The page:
Recent Tea Posts

Green Tea And Coconut Oil?

Green Tea And Coconut Oil?

You’ve probably heard about it. People putting spoons of coconut oil in their tea, saying that it will help health and help them lose weight. But is Green tea with coconut oil really worth the hype? Green Tea and Coconut Oil for Weight Loss? Nutritional […]

Genome in Tea Responsible For Tea Taste

Genome in Tea Responsible For Tea Taste

A recent article published on cell.com reveals that a certain genome in tea is responsible for its taste and health benefits. The scientists present a genome sequence for cultivated tea plants. This sequence provides a foundation for uncovering the genetic basis of important traits that […]

Wuyishan Impressions Pics!

Wuyishan Impressions Pics!

A few shots of our adventures in Wuyishan. Curious about Wuyishan rock teas? Try this wuyi tea sampler!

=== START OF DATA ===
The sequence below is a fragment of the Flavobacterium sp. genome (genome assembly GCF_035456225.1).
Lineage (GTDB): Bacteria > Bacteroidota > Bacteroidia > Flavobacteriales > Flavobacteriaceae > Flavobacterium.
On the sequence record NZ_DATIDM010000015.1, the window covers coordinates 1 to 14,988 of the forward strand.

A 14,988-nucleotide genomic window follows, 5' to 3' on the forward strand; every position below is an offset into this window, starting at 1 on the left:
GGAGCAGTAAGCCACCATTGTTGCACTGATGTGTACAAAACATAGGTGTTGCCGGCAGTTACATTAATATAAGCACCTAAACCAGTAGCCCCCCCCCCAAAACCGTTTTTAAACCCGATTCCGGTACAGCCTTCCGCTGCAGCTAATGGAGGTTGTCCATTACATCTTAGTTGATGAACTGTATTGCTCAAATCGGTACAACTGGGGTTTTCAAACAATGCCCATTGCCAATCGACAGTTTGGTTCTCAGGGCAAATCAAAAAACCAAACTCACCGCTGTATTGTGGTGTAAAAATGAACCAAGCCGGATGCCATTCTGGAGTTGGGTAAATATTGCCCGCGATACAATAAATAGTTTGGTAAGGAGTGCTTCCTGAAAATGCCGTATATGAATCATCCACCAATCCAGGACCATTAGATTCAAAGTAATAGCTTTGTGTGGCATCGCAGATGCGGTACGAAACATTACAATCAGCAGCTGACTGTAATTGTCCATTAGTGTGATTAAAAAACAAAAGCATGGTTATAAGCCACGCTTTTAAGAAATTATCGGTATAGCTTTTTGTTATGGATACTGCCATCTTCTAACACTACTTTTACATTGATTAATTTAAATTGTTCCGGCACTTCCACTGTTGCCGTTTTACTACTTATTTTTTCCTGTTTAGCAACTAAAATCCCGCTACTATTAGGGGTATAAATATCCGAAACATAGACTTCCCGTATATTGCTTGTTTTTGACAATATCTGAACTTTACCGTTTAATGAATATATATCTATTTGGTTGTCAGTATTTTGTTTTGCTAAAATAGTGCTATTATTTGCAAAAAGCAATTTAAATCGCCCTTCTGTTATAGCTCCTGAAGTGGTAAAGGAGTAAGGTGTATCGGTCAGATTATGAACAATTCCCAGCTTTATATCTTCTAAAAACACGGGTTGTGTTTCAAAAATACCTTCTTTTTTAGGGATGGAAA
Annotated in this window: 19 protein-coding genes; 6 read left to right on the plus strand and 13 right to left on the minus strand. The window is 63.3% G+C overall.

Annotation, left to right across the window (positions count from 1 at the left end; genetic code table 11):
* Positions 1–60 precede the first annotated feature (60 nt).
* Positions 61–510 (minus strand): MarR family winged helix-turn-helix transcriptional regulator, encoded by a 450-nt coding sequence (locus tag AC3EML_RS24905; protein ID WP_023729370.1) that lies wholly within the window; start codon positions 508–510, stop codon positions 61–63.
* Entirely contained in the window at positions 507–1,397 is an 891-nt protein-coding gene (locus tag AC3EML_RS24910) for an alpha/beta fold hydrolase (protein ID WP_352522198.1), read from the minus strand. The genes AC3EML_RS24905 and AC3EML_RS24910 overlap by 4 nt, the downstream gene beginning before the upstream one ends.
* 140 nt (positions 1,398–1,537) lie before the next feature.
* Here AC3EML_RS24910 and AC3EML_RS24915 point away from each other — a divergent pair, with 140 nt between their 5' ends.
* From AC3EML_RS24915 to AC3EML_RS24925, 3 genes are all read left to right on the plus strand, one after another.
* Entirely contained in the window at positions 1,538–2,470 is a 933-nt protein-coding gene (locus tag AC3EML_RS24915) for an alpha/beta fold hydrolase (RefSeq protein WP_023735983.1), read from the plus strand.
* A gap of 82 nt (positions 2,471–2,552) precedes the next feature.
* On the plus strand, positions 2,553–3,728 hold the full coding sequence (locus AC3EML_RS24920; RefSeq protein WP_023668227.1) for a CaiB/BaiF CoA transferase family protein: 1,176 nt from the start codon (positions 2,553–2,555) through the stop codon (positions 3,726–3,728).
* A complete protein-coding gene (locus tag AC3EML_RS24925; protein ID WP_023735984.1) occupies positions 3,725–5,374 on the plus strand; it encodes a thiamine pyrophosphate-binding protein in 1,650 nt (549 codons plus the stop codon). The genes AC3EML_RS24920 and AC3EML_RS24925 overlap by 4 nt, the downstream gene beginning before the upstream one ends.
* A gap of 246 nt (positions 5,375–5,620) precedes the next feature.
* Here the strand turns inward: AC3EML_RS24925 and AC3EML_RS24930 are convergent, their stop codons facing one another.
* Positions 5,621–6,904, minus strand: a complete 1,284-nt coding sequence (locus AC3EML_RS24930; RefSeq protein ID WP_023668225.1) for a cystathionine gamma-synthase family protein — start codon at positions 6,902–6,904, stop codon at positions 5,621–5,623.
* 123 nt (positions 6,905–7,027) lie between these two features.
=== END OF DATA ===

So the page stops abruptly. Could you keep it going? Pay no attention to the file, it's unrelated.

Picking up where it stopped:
Tea During The Tang Dynasty

Tea During The Tang Dynasty

In the early days, tea used to be consumed as a medicinal beverage. Tribes in the North Western regions of China boiled the tea until all the all flavour and nutritions were extracted. The resulting tea was bitter, and definitely not for pleasure. Instead, tea […]

4 Blooming Tea Videos You’ll Love

4 Blooming Tea Videos You’ll Love

Watch and relax, while you’ll enjoy these beautiful blooming tea videos captured in style.

Introducing The Teasenz Tea Maker

Introducing The Teasenz Tea Maker

This week, Teasenz has launched a new tea maker. Discover the features below and don’t forget to watch the video.  

This Massive Pu Erh Tea Needs a Sawing Machine To Slice

This Massive Pu Erh Tea Needs a Sawing Machine To Slice

In the past transporting tea from Yunnan to neighbouring regions was a difficult task. Pu erh tea used to be compressed tightly in massive sizes for easy transportation. We discovered this cylinder shaped pu erh during a tea expo, and the merchant was selling them […]

What is Chinese Yellow Rice Wine (Huang Jiu)

What is Chinese Yellow Rice Wine (Huang Jiu)